One of the most challenging tasks for project managers is creating a schedule. Any number of dependencies need consideration – logical progressions of work, resource availability, client or sponsor delivery demands, team preferences, and more. Here are five tips for getting the best possible schedule:
- Have enough milestones. What gets measured is what gets done. Be sure to include sufficient milestones and delivery dates in your plan. Two- to four-week intervals between deliveries are standard for knowledge projects (e.g., software development, IT). Construction and other physical products and services are customarily another two to three weeks longer. Without sufficient accountability, projects may flounder.
- Consider resource availability. Human resources are hardly ever 100% applied. As you set the schedule, factor in as many things as you can (e.g., vacation time, training time, time to fix any quality issues, any regular meetings). Even then, unexpected distractions are likely to happen. One approach I've found useful is to estimate the actual work effort. Then, determine the average percent applied resources are on the average. I use this percentage to set capacity in my scheduling tool to compute the correct duration automatically.
- Schedule with the team. Every project manager should know that creating the Work Breakdown Structure is a team-building exercise. Don't let the teamwork stop there. Be sure the team is involved in scheduling. Their involvement will make sure work isn't forgotten and will improve buy-in to the schedule.
- Create a rock-solid baseline. Once planning is complete, be sure to review your schedule one last time, and then create a baseline. A baseline will help you measure weekly progress to be sure everything stays on track. Track the actual start and end dates, as well as the real effort and duration. A solid understanding of variance will both assure your success and the success of future projects that may look at your plan.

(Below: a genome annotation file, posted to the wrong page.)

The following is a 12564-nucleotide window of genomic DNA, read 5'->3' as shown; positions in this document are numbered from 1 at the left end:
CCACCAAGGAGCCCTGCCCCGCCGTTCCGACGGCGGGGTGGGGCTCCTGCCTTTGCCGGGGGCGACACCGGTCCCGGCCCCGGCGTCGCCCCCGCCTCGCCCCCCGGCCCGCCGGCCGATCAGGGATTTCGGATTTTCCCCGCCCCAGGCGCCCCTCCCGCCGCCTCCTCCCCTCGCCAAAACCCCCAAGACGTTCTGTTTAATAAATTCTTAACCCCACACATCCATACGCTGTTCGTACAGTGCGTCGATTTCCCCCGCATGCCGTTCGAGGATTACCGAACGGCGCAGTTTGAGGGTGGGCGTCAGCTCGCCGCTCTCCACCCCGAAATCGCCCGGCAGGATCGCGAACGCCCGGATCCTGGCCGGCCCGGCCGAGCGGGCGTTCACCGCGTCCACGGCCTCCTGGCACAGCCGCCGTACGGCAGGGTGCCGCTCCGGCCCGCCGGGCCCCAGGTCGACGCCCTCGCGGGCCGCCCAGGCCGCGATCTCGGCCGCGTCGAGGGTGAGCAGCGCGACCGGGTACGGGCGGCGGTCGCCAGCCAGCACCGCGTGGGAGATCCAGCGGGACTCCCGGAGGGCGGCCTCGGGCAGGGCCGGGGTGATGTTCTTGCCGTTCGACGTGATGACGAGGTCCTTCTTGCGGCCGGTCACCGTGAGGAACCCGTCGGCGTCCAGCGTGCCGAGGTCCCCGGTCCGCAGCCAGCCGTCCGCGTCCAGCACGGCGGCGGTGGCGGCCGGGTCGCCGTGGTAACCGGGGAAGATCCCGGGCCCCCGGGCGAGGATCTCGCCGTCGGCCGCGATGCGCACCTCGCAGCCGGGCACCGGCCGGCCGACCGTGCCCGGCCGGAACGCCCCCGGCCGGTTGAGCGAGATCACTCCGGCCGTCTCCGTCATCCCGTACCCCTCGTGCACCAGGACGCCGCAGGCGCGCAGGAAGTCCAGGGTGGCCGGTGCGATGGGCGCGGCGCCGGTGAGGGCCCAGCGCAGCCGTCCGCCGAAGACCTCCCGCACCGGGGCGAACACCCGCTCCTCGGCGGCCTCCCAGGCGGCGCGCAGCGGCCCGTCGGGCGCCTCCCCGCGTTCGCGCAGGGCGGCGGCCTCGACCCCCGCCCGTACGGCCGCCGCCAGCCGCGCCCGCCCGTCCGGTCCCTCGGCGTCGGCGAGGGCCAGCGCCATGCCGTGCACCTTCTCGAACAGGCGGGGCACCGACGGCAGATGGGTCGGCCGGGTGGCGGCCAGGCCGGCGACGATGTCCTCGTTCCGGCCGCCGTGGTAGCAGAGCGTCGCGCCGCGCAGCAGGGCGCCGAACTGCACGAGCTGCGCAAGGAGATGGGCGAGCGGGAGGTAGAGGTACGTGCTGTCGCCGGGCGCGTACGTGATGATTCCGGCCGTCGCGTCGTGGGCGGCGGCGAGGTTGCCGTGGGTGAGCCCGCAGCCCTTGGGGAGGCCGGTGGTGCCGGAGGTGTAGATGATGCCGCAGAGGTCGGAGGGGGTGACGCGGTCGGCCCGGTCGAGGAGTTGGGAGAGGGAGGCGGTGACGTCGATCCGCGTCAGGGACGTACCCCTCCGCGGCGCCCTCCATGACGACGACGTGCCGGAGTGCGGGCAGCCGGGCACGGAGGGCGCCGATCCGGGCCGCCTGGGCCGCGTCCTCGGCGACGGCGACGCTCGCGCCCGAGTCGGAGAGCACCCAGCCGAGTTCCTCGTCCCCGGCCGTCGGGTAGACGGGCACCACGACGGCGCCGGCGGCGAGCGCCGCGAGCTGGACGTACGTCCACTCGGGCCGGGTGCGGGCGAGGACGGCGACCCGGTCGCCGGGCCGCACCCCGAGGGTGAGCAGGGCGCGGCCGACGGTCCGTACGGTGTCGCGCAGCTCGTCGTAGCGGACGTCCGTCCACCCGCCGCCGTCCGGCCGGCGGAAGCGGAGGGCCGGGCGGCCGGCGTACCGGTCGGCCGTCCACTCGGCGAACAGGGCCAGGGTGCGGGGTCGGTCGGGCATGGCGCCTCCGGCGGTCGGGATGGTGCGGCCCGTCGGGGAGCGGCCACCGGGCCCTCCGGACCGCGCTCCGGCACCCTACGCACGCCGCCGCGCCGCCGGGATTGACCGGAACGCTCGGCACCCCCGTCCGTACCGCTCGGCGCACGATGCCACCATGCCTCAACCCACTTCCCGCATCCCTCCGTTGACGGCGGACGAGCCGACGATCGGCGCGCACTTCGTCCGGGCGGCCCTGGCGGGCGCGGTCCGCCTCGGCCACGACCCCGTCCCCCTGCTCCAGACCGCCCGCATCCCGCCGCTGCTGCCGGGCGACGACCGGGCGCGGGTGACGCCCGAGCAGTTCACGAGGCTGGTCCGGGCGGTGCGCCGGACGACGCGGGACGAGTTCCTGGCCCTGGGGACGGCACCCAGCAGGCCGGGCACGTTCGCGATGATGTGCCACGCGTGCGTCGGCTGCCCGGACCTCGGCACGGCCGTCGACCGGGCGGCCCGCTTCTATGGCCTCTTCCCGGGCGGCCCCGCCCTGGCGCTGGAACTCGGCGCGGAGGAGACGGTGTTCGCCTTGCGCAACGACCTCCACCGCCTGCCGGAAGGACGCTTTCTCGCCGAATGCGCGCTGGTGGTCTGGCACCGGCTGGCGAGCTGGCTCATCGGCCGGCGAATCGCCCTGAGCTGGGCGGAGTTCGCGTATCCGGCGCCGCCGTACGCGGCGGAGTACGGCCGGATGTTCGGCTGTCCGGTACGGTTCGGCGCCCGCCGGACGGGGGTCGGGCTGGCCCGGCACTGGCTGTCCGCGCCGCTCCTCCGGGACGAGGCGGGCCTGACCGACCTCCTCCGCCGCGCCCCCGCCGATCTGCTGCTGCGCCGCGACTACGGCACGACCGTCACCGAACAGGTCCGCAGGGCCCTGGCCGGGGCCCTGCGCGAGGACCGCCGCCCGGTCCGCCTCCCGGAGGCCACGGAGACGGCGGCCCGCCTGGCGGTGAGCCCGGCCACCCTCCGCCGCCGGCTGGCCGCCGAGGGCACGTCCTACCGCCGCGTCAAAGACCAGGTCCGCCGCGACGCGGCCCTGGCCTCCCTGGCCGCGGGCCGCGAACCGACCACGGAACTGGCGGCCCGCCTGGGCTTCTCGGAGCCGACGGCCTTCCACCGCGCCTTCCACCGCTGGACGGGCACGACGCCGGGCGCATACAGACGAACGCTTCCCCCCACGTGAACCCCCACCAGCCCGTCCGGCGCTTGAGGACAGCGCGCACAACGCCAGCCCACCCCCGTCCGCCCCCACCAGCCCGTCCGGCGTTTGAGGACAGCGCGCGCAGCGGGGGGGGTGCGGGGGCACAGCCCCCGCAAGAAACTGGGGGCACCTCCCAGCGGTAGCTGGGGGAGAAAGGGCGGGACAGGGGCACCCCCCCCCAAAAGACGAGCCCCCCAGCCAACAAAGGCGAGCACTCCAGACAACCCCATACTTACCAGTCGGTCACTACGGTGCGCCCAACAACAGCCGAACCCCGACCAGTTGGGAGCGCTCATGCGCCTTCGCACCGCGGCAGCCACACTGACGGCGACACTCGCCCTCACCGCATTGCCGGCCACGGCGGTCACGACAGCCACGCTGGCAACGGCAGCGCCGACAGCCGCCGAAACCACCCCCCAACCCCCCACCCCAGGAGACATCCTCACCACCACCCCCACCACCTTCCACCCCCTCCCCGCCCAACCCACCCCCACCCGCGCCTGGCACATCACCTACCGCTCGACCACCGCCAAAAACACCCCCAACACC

- Keep it current. Track the date and time variance weekly. If there is a negative trend, it is better to find out sooner rather than later. Identifying the right corrective action takes time, and more time is required to confirm that it worked. If your project is longer than a few months, it is beneficial to do a thorough schedule review every three to six months to make sure there are no surprises.
Bonus tip #1: Much as you would determine a contingency reserve for a budget, use your risk analysis to determine an appropriate reserve for your schedule.
Bonus tip #2: Examine the critical path for longer tasks. See if further break down is possible. As the project moves forward, prioritize attention to these tasks.
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